(by Jessica Trygstad)
Upon the release of Pope Francis’ ecological encyclical, Catholics are describing it as a call to action.
A June 18 panel hosted by the Minnesota Catholic Conference, the public policy voice of the state’s bishops, included perspectives of public policy, the local Church, theology and family farming that articulated why “Laudato Si: on Care for Our Common Home” is important.
The major theme of the encyclical — addressed to “all people of good will” — centers on what the pope calls “integral ecology,” said Bishop Donald Kettler of St. Cloud, explaining that there is a fundamental relationship of every human being with God, others, oneself and creation.
Pope Francis’ understanding of creation goes back to his namesake of St. Francis, who “saw the earth and everything and everybody in it as a gift and not as a possession, something that we use up,” Bishop Kettler said. “Rather, [the earth] is to be used well. The creation of God is to be continuing through us and then handed on better to those coming after us.”
In “Laudato Si” — meaning “praised be,” the first words of St. Francis’ “Canticle of the Creatures — Pope Francis emphasizes the need for open and honest dialogue in “building a network of respect for all people and for nature,” Bishop Kettler said.
Christopher Thompson, dean of the St. Paul Seminary School of Divinity, described the encyclical as “a moral and spiritual document” that intends to convoke a “profound conversion.”
“This is not an encyclical on climate change,” Thompson said, noting that only four of the document’s roughly 190 pages address the topic. “This is a call to a profound examination of conscience on the part of [people] . . . to look deeply at their attitudes towards nature and creation in matters of their habits of consumption and especially in matters of technology.”
In what he called a “magisterial exercise,” Thompson said Pope Francis cites prior popes, doctors of the church and the Bible, and refers to Protestant, Orthodox and Muslim scholars.
“Francis is summoning all of the great religious and ethical traditions around the subject of the care of creation,” he said. “‘Laudato Si’ repeatedly insists that ‘everything is connected’ under the provident care of the Father. On 11 separate occasions, the encyclical directly speaks to the interconnectedness of all things, especially the human person within creation. All creatures great and small are connected because of our total dependence upon a loving God who wills each of us into being.”
Brad and Leanne Donnay own and operate Donnay Dairy in Kimball, about 30 miles west of Monticello, in the Diocese of St. Cloud. Brad said reading the encyclical was affirmation that they’re living as God intended — choosing to keep their organic farm a family operation.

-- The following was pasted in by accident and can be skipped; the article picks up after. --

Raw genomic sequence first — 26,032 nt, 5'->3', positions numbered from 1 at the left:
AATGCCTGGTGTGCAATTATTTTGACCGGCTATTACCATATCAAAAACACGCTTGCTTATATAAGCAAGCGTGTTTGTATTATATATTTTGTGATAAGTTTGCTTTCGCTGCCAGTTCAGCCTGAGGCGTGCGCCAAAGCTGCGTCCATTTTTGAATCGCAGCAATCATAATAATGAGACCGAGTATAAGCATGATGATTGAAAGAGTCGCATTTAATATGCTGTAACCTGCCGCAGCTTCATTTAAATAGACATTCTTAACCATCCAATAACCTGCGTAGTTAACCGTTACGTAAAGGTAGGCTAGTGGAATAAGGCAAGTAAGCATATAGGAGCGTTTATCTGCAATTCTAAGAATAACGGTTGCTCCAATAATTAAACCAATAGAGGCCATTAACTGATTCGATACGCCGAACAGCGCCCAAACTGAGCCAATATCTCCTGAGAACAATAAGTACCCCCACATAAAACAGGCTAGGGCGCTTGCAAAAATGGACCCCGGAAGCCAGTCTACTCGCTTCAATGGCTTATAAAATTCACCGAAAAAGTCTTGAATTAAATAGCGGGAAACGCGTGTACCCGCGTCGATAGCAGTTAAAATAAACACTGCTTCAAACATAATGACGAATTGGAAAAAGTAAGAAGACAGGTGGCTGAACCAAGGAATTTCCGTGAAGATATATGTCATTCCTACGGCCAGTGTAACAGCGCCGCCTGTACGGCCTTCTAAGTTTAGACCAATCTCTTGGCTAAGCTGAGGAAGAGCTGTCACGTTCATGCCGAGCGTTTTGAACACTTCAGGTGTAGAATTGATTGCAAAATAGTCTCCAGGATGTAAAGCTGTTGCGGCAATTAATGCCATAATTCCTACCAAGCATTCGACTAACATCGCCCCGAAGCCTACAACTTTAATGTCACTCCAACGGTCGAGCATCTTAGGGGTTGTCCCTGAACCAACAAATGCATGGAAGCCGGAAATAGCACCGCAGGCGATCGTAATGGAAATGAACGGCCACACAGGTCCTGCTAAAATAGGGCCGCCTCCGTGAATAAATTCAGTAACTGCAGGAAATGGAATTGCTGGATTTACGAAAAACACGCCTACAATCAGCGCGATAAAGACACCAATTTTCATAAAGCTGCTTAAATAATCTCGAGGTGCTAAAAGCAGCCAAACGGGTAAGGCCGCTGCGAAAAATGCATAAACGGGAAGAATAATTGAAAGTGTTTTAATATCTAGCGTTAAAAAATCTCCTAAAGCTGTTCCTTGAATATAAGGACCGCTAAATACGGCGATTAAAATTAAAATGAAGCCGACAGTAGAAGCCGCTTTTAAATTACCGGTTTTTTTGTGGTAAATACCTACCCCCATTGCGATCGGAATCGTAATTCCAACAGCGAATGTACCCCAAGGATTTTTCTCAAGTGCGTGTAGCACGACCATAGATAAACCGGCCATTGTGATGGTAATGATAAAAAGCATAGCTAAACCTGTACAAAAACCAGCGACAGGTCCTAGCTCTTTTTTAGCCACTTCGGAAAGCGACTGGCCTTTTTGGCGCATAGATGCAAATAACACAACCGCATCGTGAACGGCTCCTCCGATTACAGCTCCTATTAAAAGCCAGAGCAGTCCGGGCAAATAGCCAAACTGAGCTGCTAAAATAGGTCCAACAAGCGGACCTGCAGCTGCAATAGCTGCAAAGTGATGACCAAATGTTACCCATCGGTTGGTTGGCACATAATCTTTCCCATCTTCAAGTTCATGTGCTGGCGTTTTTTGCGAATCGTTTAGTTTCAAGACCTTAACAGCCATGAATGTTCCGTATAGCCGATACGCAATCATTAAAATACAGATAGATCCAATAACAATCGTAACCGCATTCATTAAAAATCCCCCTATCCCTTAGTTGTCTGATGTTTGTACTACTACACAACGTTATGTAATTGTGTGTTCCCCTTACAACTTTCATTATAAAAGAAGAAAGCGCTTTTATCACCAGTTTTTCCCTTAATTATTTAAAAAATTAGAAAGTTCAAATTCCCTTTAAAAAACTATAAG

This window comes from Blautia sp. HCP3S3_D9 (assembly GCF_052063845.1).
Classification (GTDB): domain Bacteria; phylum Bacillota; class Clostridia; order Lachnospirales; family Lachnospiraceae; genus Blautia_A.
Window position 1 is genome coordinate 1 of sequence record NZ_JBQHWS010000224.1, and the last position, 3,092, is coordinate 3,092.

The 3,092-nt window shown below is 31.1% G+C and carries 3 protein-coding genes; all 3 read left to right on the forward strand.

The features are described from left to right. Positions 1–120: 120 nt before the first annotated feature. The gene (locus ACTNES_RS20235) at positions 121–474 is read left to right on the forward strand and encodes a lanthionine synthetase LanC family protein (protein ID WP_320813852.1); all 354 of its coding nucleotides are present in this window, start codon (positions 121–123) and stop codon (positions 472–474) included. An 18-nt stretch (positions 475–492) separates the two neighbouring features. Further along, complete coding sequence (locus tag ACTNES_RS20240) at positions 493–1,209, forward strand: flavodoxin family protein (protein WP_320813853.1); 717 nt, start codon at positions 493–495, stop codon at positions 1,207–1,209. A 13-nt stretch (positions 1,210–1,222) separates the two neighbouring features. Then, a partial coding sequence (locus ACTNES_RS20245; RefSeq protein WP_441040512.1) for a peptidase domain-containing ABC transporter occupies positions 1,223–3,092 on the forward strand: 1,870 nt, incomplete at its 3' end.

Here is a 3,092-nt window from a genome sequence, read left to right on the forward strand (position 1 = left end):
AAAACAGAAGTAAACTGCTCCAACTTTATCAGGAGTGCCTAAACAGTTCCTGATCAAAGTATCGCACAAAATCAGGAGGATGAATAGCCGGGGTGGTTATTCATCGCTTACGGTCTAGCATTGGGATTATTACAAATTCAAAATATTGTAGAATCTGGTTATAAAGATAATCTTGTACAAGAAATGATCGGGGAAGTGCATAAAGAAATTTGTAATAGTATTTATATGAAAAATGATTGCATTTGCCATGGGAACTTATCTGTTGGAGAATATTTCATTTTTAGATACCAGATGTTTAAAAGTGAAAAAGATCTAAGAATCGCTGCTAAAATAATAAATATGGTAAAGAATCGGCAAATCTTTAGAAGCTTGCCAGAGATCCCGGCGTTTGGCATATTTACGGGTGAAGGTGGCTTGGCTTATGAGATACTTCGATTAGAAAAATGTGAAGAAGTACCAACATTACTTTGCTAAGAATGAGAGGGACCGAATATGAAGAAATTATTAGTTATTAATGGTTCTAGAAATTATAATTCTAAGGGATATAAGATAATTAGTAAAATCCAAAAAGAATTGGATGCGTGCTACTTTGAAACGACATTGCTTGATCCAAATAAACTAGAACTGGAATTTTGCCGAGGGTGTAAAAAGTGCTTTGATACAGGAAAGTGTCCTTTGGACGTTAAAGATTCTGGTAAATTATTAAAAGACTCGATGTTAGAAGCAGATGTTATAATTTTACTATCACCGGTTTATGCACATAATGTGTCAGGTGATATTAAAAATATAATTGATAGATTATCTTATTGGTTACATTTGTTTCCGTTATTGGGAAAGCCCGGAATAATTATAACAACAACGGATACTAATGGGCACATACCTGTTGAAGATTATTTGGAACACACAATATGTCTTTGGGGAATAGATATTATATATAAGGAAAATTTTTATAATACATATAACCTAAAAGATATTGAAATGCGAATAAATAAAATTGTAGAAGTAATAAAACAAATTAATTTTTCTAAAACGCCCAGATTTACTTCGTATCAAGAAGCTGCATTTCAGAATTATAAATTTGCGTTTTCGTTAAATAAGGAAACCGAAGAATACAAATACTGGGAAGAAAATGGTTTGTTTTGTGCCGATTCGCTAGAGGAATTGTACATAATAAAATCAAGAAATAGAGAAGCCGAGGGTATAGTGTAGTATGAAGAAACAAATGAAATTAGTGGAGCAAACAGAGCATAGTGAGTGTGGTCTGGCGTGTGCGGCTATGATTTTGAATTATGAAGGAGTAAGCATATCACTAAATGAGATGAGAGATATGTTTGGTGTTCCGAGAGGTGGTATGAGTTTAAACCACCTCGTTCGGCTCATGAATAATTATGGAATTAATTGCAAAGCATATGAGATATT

“We feel morally comfortable . . . we know that we’re not doing any harm with our way of life,” Leanne said, “if not adding value to the earth and to what people consume.”
Opting for sustainability and better health, the Donnays discontinued the use of pesticides. Their goat cheese is available seasonably in Twin Cities restaurants, including Common Roots Café and Heartland, and the Wedge Community Co-op in Minneapolis.
“We wanted to raise a family on the farm, to instill that work ethic, and we wanted to have healthy kids,” Brad said. “So we chose to be more sustainable and go towards organic.”
Jason Adkins, executive director of the Minnesota Catholic Conference, said that because public policy serves the common good, it’s an important part of the discussion surrounding the encyclical.
“When the Church talks about politics and participates in the public arena, our goal is to be principled, but not ideological; to be politically engaged, but not partisan,” he said. “So we need to discern how to act.”
Rather than proposing detailed solutions in his encyclical, Adkins said Pope Francis highlights the issues, which the U.S. Conference of Catholic Bishops is addressing through public policy pieces that protect the earth. For instance, the Nonprofit Energy Efficiency Act, sponsored by Sen. Amy Klobuchar (D-Minnesota) would provide matching grants to help nonprofits, including Catholic parishes, make energy-efficient improvements. The U.S. bishops also are calling for national leaders to embrace a plan from the Environmental Protection Agency limiting carbon pollution, thus protecting public health and mitigating climate change. Additionally, an international Green Climate Fund would help countries develop green technology and adapt to harsher climate change.
Adkins said Pope Francis invites people to “create opportunities for dialogue and arrive at solutions that aren’t simply technical in nature, but also have an ethical framework and involve a diverse swath of the population.”
Bishop Kettler said Catholics should read the pope’s message and then come together to talk about it, especially starting a conversation with youth who “are caught in a culture that is very wasteful and very throw-away type.”
“So how do you bring people from principles to action and then to come up with some specific things, and to do it through our parishes?” he said.